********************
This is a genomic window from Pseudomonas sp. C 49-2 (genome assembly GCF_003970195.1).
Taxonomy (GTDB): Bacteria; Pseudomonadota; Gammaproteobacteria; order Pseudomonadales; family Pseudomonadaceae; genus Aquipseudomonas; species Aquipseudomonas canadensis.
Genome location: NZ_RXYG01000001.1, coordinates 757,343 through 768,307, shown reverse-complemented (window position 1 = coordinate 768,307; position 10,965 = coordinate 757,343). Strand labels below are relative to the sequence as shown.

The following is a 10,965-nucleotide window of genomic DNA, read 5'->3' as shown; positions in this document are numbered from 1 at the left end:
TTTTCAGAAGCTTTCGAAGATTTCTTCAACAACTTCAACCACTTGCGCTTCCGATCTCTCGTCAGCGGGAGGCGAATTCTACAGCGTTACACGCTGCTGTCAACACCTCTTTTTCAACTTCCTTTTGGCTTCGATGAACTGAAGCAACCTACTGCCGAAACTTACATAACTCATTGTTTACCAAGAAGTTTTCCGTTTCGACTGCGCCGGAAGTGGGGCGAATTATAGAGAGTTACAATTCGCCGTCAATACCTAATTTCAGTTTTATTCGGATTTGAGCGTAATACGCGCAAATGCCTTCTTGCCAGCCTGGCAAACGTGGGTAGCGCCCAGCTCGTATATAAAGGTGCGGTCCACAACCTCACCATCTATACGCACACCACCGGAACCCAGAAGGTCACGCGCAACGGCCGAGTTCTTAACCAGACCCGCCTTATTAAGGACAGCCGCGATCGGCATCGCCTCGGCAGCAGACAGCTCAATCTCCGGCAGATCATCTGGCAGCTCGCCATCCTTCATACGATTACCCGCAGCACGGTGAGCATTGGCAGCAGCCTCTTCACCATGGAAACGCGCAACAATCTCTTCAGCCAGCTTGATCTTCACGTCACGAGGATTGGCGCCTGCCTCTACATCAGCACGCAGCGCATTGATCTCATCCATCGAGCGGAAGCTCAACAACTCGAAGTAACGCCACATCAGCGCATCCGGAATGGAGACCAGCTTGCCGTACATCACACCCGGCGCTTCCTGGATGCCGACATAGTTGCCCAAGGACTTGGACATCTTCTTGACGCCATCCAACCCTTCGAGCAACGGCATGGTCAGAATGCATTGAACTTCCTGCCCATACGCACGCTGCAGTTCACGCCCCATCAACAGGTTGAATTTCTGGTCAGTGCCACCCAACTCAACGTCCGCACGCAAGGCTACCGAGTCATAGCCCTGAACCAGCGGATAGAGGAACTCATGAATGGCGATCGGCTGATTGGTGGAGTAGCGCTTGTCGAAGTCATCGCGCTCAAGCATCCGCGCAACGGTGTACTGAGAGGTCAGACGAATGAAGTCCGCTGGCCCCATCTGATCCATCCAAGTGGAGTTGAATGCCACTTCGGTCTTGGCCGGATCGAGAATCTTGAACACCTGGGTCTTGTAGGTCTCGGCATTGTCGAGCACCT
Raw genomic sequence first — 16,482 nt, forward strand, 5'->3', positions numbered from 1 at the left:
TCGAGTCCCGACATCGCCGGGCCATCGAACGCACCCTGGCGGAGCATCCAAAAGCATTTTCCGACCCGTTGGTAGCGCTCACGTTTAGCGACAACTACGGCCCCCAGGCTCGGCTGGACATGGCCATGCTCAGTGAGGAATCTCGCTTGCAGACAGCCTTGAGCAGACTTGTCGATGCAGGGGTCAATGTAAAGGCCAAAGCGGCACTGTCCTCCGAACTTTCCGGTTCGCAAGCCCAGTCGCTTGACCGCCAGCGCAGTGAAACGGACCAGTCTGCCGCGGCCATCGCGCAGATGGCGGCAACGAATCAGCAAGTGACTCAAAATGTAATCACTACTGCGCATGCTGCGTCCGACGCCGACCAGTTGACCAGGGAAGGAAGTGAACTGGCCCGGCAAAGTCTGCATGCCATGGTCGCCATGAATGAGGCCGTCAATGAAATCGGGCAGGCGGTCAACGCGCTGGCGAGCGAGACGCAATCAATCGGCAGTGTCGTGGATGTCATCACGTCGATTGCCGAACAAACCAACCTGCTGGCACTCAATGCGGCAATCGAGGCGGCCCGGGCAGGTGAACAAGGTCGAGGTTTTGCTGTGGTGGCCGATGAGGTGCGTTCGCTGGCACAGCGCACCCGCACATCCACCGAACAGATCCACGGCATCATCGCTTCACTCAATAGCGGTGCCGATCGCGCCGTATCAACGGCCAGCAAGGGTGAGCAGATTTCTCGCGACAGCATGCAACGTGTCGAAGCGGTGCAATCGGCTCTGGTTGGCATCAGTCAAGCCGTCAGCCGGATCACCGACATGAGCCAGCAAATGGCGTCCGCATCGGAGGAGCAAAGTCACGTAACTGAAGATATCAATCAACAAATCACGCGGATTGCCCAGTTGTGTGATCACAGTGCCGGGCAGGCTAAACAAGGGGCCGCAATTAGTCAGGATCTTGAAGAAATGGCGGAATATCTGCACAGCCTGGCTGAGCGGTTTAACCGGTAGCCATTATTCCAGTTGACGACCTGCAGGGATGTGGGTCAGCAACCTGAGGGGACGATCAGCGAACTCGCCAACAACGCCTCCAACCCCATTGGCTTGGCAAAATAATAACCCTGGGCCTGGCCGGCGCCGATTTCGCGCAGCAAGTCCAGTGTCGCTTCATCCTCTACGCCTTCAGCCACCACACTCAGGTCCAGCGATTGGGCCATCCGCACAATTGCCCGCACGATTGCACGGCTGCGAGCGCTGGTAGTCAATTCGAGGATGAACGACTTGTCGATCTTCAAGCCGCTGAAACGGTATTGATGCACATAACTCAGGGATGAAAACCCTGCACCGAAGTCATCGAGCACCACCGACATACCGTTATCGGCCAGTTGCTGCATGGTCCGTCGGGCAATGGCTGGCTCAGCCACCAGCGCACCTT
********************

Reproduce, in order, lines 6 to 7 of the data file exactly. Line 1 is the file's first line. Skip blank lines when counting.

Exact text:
Raw genomic sequence first — 16,482 nt, forward strand, 5'->3', positions numbered from 1 at the left:
TCGAGTCCCGACATCGCCGGGCCATCGAACGCACCCTGGCGGAGCATCCAAAAGCATTTTCCGACCCGTTGGTAGCGCTCACGTTTAGCGACAACTACGGCCCCCAGGCTCGGCTGGACATGGCCATGCTCAGTGAGGAATCTCGCTTGCAGACAGCCTTGAGCAGACTTGTCGATGCAGGGGTCAATGTAAAGGCCAAAGCGGCACTGTCCTCCGAACTTTCCGGTTCGCAAGCCCAGTCGCTTGACCGCCAGCGCAGTGAAACGGACCAGTCTGCCGCGGCCATCGCGCAGATGGCGGCAACGAATCAGCAAGTGACTCAAAATGTAATCACTACTGCGCATGCTGCGTCCGACGCCGACCAGTTGACCAGGGAAGGAAGTGAACTGGCCCGGCAAAGTCTGCATGCCATGGTCGCCATGAATGAGGCCGTCAATGAAATCGGGCAGGCGGTCAACGCGCTGGCGAGCGAGACGCAATCAATCGGCAGTGTCGTGGATGTCATCACGTCGATTGCCGAACAAACCAACCTGCTGGCACTCAATGCGGCAATCGAGGCGGCCCGGGCAGGTGAACAAGGTCGAGGTTTTGCTGTGGTGGCCGATGAGGTGCGTTCGCTGGCACAGCGCACCCGCACATCCACCGAACAGATCCACGGCATCATCGCTTCACTCAATAGCGGTGCCGATCGCGCCGTATCAACGGCCAGCAAGGGTGAGCAGATTTCTCGCGACAGCATGCAACGTGTCGAAGCGGTGCAATCGGCTCTGGTTGGCATCAGTCAAGCCGTCAGCCGGATCACCGACATGAGCCAGCAAATGGCGTCCGCATCGGAGGAGCAAAGTCACGTAACTGAAGATATCAATCAACAAATCACGCGGATTGCCCAGTTGTGTGATCACAGTGCCGGGCAGGCTAAACAAGGGGCCGCAATTAGTCAGGATCTTGAAGAAATGGCGGAATATCTGCACAGCCTGGCTGAGCGGTTTAACCGGTAGCCATTATTCCAGTTGACGACCTGCAGGGATGTGGGTCAGCAACCTGAGGGGACGATCAGCGAACTCGCCAACAACGCCTCCAACCCCATTGGCTTGGCAAAATAATAACCCTGGGCCTGGCCGGCGCCGATTTCGCGCAGCAAGTCCAGTGTCGCTTCATCCTCTACGCCTTCAGCCACCACACTCAGGTCCAGCGATTGGGCCATCCGCACAATTGCCCGCACGATTGCACGGCTGCGAGCGCTGGTAGTCAATTCGAGGATGAACGACTTGTCGATCTTCAAGCCGCTGAAACGGTATTGATGCACATAACTCAGGGATGAAAACCCTGCACCGAAGTCATCGAGCACCACCGACATACCGTTATCGGCCAGTTGCTGCATGGTCCGTCGGGCAATGGCTGGCTCAGCCACCAGCGCACCTT